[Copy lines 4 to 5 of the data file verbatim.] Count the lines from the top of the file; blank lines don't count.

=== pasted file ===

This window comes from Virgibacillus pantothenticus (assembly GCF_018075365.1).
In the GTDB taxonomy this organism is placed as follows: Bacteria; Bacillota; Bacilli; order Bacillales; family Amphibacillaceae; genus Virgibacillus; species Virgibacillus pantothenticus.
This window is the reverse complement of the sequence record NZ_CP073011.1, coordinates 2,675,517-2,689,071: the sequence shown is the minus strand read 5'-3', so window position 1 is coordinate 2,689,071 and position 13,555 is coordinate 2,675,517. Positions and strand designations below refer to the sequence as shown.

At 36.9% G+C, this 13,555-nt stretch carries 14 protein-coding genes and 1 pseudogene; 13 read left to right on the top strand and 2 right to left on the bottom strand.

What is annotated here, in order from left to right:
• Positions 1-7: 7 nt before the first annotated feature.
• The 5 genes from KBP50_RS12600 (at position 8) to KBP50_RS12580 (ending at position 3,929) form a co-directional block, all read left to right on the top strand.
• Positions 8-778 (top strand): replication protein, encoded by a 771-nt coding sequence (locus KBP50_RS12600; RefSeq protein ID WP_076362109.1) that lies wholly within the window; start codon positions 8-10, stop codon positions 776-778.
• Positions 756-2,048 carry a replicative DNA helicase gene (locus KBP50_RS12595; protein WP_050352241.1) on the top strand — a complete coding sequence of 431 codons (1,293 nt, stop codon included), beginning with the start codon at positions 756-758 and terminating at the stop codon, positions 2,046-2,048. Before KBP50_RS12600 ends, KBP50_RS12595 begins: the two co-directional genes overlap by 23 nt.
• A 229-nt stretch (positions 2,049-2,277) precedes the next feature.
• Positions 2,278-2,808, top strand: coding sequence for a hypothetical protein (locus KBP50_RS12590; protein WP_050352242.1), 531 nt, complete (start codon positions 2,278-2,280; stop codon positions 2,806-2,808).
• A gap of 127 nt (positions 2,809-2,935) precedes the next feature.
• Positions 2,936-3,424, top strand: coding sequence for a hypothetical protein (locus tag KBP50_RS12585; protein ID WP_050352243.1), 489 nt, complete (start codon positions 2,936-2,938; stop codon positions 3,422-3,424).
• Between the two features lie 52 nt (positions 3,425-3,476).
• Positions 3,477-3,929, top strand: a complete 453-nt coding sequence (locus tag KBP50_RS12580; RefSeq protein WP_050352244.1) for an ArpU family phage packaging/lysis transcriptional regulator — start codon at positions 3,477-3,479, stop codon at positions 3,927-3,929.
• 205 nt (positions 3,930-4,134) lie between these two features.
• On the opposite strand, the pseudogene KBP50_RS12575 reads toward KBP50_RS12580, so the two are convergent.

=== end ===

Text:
At 36.9% G+C, this 13,555-nt stretch carries 14 protein-coding genes and 1 pseudogene; 13 read left to right on the top strand and 2 right to left on the bottom strand.

What is annotated here, in order from left to right: